Christmas Lists 2008

imamommyNovember 29, 2008

On Thanksgiving, DH got the paper to look at all the 'Black Friday' ads. SD had given me her 'list' a few days earlier and I didn't know what half the stuff was. Her 'list' was on a full binder page... completely filled on front & back. Just a few things she wants... ipod, Nintendo DS, xbox360 & games, and like I said, every line filled on front & back. So, as I was looking at the ads & realizing what some of the things are and what they cost, I was pretty shocked. There's no way we'll be able to afford a fraction of what she wants this year. In the past, DH has let her make a list and she's gotten everything on her list. Usually, it's a short list & even then, I objected to him buying 'everything' on the list because, in my opinion, it takes away any surprise factor since she knows what she asked for and she gets it.... and it leads to her expectation that she'll get everything on her list... that feeling of entitlement.

Last year, DH didn't get her everything on her list because she also asked for many big ticket items and she already had a lot of what she asked for, she just wanted 'new' ones. (some of the things on this years list are things she has at her mom's house already) It was disappointing for me to see her get three times the gifts my kids got and toss them aside with disappointment because they weren't the big ticket items she wanted. In the end, she was upset and my kids were annoyed with her attitude. It wasn't about what she got vs. what my kids got, my kids were satisfied with what they got. Everyone was irritated with her attitude, including her dad. We tried to make it a good Christmas for her but it ended up with her being upset and crying in her room.

This year, I am already dreading it. She isn't with us on Christmas this year but we get her the day after. With the list she made this year, I'm dreading re-living last year's disappointment under the tree. With the economy what it is, our families are not exchanging gifts. DH and I are not putting anything on credit, so it's gonna be a 'humble' Christmas. My kids, growing up with me being a single mom, have had 'humbling' Christmas's in the past, so they understand. We'd spend our time baking, decorating & going to holiday festivals & charitable stuff. SD likes doing all that stuff too, but she also expects her list to be fulfilled. DH says she'll be with her mom, so he isn't going to worry about it. He is in agreement that her list is ridiculous and he's not going to buy her most of what's on it.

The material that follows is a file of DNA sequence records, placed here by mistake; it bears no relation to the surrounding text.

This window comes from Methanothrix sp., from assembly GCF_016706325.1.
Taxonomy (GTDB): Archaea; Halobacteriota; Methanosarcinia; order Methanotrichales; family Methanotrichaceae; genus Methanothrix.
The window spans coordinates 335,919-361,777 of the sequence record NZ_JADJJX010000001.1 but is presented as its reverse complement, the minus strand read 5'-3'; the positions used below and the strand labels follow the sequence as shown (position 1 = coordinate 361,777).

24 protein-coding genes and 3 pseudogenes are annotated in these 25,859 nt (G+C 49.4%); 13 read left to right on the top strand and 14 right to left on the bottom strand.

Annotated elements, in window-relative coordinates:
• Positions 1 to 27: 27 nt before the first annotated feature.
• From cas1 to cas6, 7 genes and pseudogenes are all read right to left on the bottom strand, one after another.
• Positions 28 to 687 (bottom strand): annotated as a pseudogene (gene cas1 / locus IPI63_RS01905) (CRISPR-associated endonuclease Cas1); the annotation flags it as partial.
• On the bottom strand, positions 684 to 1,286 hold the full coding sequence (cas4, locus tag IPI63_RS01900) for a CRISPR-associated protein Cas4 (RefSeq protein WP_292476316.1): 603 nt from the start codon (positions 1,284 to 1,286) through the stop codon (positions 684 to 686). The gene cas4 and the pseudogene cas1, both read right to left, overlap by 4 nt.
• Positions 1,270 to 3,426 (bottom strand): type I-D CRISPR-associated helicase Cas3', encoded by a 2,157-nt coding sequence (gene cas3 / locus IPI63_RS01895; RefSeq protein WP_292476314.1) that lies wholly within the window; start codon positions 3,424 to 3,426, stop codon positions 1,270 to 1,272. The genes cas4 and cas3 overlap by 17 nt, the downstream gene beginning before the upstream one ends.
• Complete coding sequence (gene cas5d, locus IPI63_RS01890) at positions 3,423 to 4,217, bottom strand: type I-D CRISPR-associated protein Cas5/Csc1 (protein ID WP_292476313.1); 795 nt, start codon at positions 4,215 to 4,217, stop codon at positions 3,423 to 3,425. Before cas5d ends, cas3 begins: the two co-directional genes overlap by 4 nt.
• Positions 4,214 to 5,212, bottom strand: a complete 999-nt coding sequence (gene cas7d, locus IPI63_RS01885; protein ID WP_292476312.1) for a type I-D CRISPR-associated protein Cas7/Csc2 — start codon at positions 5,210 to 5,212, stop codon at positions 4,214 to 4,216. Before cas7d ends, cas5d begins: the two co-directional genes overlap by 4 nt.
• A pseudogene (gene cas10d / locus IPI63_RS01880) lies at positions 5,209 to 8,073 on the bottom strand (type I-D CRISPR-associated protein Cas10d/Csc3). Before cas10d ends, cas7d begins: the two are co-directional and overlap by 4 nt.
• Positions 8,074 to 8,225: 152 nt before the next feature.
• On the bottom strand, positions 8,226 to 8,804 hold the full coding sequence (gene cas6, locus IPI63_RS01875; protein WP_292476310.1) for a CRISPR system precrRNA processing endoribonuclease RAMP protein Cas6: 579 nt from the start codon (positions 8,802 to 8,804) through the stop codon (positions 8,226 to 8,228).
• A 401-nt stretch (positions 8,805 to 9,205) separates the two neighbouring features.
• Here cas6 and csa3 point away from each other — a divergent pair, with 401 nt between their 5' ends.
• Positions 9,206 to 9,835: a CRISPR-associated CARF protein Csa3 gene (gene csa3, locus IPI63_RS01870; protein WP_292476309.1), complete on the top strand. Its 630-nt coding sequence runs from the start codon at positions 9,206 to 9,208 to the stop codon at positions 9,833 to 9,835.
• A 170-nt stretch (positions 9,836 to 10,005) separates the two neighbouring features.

I just want a peaceful holiday and this is already putting a damper on it for me. It's my favorite time of year and I am nostalgic, not into the 'commercialization' of it all. I'd love to see her face light up and see her enjoy the holidays but instead, it feels like no matter what we do, she isn't going to be happy... she's going to compare us to her mom's house and stomp off to her room in tears like last year. We are not 'competing' with her mom, last year her mom bought her a new quad & riding gear. (I heard those things were being repossessed) Our attitude has been that if her mom is getting her lots of big ticket items, we don't need to buy the same things for her here. But, then we get the attitude from her. UGH!

and last night, we went to take our holiday pictures that I send out with our Christmas cards. As I'm ordering my package, she asks for me to order a sheet for her mom. DH told her no because her mom doesn't want a picture of our family. SD got upset that we only took pictures of the family this year, none of just her to give to her mom. Last year, we did take one of just her and gave her mom one. This year, we scaled down to just what we need for our Christmas cards and aren't buying any extra poses. That's another issue that drives me crazy, her wanting us to buy things for her mom all the time. For three years, every time we go into a store (for anything, like cat food even) she asks me to buy something for her mom. We'll tell her 'no, we're here for cat food' and DH has told her several times to stop doing that, but she still does it. She pouts, cries, or gives up tons of attitude when she's told no. Last year, she was given $50.00 to buy gifts for family at her school 'santa workshop' and DH made her make a list, with dollar amounts. She ended up coming home with an expensive item for her mom and a bunch of little crappy items for everyone else. (She got her grandma a string necklace with a bell on it for a dollar) I was a bit peeved at that since she didn't even have mom on her list. So, that would be the other problem I'm dreading this year. The school has the 'workshop' in a week or so and I told DH that I am not giving her any money for it. I gave her the money for it last year and he objected to me giving her that much money, but I justified it by telling him I didn't want her to have to buy a bunch of crappy items, I wanted her to be able to get a few nice things. He isn't giving her money so if I don't, she doesn't get to shop. I'd prefer taking her to the store myself this year (or have DH take her but he hates to shop) but, again I dread the 'can I buy my mom this?' because she wants to get mom all kinds of stuff. We say no, she throws a fit. Makes for a fun outing!!! ~sarcasm intended~ Like I said, I'm dreading it. (I hate to feel this way when I used to thoroughly enjoy the holidays)